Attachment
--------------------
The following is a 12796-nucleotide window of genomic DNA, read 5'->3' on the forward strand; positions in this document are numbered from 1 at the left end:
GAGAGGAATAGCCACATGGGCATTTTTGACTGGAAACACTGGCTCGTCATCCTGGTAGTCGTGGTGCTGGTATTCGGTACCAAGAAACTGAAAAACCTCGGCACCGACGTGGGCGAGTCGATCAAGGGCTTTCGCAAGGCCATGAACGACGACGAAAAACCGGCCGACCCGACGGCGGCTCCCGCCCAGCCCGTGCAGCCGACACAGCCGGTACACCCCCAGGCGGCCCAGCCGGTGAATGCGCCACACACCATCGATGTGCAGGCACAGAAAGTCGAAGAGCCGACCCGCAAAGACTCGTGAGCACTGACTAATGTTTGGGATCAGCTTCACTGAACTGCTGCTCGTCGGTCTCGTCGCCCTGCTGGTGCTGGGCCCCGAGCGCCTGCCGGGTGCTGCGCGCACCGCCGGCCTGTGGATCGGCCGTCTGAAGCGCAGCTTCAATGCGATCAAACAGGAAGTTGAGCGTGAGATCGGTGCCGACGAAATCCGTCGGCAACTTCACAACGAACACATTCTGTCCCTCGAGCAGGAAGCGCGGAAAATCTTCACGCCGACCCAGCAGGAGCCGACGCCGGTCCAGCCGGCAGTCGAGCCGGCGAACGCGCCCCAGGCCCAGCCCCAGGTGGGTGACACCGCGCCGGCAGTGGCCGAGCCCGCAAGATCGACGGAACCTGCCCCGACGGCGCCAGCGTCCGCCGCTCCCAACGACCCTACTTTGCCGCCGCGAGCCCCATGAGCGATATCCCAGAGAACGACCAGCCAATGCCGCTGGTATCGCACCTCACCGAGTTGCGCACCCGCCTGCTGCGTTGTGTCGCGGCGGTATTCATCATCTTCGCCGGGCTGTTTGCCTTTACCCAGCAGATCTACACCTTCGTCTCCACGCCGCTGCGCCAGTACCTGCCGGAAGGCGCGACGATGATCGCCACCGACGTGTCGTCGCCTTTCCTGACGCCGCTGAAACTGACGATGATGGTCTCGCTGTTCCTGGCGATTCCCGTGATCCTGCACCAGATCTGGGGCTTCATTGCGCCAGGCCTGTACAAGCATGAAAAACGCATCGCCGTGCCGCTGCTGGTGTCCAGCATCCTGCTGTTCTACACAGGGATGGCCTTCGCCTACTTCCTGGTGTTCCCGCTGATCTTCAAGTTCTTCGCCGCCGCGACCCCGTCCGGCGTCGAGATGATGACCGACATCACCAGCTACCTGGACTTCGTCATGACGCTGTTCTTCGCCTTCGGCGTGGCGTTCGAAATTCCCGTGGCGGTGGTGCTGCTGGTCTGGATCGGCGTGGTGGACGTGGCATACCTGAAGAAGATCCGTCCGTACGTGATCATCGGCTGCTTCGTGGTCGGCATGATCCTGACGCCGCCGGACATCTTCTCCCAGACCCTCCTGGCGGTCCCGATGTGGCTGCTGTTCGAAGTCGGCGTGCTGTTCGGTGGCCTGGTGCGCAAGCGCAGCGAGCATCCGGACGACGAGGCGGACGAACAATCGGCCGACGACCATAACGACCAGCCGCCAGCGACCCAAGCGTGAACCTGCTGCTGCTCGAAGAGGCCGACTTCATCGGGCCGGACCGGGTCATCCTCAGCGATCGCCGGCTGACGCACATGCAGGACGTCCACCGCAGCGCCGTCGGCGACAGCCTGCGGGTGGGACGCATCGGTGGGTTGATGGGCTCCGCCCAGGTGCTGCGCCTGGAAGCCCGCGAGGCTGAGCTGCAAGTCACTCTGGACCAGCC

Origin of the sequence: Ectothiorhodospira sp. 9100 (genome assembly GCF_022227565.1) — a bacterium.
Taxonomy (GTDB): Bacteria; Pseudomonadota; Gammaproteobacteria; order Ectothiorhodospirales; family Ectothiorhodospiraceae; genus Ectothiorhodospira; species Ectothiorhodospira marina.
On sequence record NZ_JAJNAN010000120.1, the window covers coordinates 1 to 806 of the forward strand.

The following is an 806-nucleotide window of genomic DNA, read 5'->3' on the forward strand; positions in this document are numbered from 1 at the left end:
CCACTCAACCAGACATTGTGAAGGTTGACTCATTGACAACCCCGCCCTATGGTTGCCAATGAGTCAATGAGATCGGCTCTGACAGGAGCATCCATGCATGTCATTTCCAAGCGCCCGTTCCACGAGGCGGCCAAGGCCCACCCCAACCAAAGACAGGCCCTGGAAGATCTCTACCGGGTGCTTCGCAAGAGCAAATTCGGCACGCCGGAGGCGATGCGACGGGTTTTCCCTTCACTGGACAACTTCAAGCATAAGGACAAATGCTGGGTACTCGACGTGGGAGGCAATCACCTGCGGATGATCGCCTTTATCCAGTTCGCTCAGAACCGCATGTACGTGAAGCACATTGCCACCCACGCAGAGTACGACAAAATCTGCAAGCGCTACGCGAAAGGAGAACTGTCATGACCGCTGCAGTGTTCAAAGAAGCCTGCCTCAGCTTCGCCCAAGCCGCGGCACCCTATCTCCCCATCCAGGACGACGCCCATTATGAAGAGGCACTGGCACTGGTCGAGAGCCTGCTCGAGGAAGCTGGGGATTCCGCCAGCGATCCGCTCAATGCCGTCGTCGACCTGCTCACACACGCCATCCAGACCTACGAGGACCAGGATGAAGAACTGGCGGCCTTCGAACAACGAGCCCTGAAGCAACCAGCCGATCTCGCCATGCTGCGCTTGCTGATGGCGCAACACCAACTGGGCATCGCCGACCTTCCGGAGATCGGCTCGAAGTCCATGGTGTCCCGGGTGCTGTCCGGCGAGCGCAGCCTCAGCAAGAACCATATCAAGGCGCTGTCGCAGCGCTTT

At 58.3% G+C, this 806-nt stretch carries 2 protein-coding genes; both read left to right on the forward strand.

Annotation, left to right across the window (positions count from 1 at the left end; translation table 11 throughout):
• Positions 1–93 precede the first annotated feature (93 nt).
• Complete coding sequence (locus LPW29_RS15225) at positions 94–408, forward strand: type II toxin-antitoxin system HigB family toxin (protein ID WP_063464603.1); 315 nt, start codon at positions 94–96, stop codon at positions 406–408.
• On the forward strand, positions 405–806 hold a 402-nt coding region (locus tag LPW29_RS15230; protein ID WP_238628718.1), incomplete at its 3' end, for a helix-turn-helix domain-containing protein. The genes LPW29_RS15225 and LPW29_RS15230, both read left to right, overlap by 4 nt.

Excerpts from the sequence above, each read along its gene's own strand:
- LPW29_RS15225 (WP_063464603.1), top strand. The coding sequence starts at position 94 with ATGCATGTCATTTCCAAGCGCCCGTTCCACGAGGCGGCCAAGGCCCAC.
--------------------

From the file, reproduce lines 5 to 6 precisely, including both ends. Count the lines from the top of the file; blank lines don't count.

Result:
On sequence record NZ_JAJNAN010000120.1, the window covers coordinates 1 to 806 of the forward strand.

The following is an 806-nucleotide window of genomic DNA, read 5'->3' on the forward strand; positions in this document are numbered from 1 at the left end: